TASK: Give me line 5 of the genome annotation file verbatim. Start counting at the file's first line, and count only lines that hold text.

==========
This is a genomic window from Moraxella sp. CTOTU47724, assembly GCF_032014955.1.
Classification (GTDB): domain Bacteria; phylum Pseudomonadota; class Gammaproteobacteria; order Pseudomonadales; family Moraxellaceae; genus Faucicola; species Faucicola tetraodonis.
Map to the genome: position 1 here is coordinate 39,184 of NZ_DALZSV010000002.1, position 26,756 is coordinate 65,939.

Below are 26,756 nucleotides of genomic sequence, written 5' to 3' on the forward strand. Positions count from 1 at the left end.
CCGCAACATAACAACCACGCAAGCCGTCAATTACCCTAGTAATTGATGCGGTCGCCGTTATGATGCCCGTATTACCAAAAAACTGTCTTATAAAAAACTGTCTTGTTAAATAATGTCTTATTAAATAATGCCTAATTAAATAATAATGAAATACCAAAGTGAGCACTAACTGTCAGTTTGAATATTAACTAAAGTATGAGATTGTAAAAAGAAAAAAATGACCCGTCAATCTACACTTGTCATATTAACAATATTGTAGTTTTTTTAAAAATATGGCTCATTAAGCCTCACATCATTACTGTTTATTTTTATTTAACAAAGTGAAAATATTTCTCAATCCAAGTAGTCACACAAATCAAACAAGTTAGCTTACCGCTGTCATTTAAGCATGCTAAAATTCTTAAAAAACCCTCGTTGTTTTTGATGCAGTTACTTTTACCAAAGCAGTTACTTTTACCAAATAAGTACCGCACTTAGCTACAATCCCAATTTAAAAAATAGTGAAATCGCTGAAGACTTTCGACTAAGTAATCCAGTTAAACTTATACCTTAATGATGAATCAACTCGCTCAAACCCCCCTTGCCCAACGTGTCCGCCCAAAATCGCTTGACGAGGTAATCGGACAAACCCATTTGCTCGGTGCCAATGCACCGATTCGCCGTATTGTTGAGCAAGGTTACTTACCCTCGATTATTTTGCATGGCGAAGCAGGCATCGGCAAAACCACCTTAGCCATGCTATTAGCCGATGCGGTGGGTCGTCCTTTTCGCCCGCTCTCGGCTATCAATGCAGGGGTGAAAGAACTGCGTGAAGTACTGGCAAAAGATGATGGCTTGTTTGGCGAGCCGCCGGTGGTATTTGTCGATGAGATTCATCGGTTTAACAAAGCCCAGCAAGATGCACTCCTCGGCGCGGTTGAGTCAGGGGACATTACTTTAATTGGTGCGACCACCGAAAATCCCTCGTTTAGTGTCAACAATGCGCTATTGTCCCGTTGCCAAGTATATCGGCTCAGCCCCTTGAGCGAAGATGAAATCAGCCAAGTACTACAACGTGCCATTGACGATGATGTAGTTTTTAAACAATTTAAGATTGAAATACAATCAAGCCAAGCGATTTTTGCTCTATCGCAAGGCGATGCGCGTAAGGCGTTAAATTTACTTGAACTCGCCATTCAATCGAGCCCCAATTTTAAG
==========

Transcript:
CCGCAACATAACAACCACGCAAGCCGTCAATTACCCTAGTAATTGATGCGGTCGCCGTTATGATGCCCGTATTACCAAAAAACTGTCTTATAAAAAACTGTCTTGTTAAATAATGTCTTATTAAATAATGCCTAATTAAATAATAATGAAATACCAAAGTGAGCACTAACTGTCAGTTTGAATATTAACTAAAGTATGAGATTGTAAAAAGAAAAAAATGACCCGTCAATCTACACTTGTCATATTAACAATATTGTAGTTTTTTTAAAAATATGGCTCATTAAGCCTCACATCATTACTGTTTATTTTTATTTAACAAAGTGAAAATATTTCTCAATCCAAGTAGTCACACAAATCAAACAAGTTAGCTTACCGCTGTCATTTAAGCATGCTAAAATTCTTAAAAAACCCTCGTTGTTTTTGATGCAGTTACTTTTACCAAAGCAGTTACTTTTACCAAATAAGTACCGCACTTAGCTACAATCCCAATTTAAAAAATAGTGAAATCGCTGAAGACTTTCGACTAAGTAATCCAGTTAAACTTATACCTTAATGATGAATCAACTCGCTCAAACCCCCCTTGCCCAACGTGTCCGCCCAAAATCGCTTGACGAGGTAATCGGACAAACCCATTTGCTCGGTGCCAATGCACCGATTCGCCGTATTGTTGAGCAAGGTTACTTACCCTCGATTATTTTGCATGGCGAAGCAGGCATCGGCAAAACCACCTTAGCCATGCTATTAGCCGATGCGGTGGGTCGTCCTTTTCGCCCGCTCTCGGCTATCAATGCAGGGGTGAAAGAACTGCGTGAAGTACTGGCAAAAGATGATGGCTTGTTTGGCGAGCCGCCGGTGGTATTTGTCGATGAGATTCATCGGTTTAACAAAGCCCAGCAAGATGCACTCCTCGGCGCGGTTGAGTCAGGGGACATTACTTTAATTGGTGCGACCACCGAAAATCCCTCGTTTAGTGTCAACAATGCGCTATTGTCCCGTTGCCAAGTATATCGGCTCAGCCCCTTGAGCGAAGATGAAATCAGCCAAGTACTACAACGTGCCATTGACGATGATGTAGTTTTTAAACAATTTAAGATTGAAATACAATCAAGCCAAGCGATTTTTGCTCTATCGCAAGGCGATGCGCGTAAGGCGTTAAATTTACTTGAACTCGCCATTCAATCGAGCCCCAATTTTAAG